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Castoriadis's OntologyBeing and Creation$
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Suzi Adams

Print publication date: 2011

Print ISBN-13: 9780823234585

Published to Fordham Scholarship Online: January 2012

DOI: 10.5422/fordham/9780823234585.001.0001

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Hermeneutical Horizons of Meaning

Hermeneutical Horizons of Meaning

(p.100) 4 Hermeneutical Horizons of Meaning
Castoriadis's Ontology

Suzi Adams

Fordham University Press

This chapter addresses the second pole of the creative imagination—the radical imaginary—and critically engages with Castoriadis's theory of meaning as social imaginary significations. It situates him within French phenomenological perspectives in regards not only to meaning, but also to the problematic of the world horizon. Castoriadis emphasizes the world creating capacity of nuclear imaginary significations, such as “God” or “autonomy”, which have no world referent: they are purely generative and creative. The chapter argues that with his elucidation of the being of imaginary significations, Castoriadis makes an implicit hermeneutical turn that relativizes his claims of social-historical creation ex nihilo. The chapter includes an excursus on Johann P. Arnason's cultural hermeneutics and phenomenology of the world as an alternative to Castoriadis's ontological treatment of meaning and the human condition. It is argued that in the final chapter of The Imaginary Institution of Society, Castoriadis began to expand his notion of magma beyond human confines and into natural modes and regions of being, and, with the reappearance of à-être, paves the way to his shift to a trans-regional ontology of creative physis.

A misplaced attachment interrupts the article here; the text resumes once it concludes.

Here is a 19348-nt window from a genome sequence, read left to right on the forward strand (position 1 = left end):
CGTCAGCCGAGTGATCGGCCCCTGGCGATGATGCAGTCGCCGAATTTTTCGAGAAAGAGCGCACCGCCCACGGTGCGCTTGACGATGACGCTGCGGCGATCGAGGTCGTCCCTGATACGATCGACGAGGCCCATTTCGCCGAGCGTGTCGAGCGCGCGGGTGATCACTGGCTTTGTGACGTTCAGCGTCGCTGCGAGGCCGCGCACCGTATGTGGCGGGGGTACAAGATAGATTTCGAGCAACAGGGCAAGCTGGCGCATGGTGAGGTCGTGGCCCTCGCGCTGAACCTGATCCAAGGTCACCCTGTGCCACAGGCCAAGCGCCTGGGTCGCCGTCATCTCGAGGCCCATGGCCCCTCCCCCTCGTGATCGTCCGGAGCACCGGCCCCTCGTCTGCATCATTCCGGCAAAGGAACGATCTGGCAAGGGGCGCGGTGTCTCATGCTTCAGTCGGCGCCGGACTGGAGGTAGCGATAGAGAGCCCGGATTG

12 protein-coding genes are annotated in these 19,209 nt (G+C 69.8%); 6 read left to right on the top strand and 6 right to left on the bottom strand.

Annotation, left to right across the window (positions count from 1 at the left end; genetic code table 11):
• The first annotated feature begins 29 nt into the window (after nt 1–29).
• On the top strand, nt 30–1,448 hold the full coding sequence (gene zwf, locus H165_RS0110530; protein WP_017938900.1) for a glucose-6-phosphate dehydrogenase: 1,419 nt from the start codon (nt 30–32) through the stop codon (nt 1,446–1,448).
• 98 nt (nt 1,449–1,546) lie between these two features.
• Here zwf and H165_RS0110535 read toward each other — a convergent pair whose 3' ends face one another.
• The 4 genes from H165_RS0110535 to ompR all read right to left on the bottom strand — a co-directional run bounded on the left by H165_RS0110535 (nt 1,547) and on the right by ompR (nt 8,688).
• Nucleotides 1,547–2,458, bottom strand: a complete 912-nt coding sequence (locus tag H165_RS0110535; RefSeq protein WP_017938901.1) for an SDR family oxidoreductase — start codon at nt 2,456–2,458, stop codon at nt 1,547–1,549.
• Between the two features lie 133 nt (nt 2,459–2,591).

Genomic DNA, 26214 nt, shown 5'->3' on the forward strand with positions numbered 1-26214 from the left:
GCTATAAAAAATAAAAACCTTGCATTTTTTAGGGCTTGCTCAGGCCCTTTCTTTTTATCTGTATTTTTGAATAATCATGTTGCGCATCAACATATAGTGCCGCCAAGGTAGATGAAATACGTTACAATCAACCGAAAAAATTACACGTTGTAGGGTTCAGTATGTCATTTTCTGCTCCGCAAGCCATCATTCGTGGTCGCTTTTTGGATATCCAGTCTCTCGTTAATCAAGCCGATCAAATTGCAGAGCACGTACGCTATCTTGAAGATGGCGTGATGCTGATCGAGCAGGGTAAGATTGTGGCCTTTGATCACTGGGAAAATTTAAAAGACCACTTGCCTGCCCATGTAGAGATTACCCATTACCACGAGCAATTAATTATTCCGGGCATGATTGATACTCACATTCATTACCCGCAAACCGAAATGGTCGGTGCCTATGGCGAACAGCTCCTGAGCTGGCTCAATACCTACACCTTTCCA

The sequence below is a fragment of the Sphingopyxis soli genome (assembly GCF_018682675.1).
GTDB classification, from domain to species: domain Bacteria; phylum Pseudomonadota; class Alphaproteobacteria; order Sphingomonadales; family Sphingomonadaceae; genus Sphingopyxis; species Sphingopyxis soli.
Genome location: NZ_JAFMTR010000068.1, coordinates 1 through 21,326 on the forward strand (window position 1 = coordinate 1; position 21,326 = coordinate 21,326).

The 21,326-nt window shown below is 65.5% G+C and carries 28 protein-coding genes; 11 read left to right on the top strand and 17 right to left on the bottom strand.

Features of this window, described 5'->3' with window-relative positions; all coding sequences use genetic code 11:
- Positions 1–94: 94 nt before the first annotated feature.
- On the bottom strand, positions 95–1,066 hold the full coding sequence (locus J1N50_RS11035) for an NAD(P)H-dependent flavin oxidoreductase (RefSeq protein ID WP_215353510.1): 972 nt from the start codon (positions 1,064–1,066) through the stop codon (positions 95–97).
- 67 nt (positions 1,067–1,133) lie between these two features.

Keywords:   hermeneutics, meaning, social imaginary significations, post-transcendental phenomenology, world horizon, culture, Johann Arnason, Durkheim, Weber

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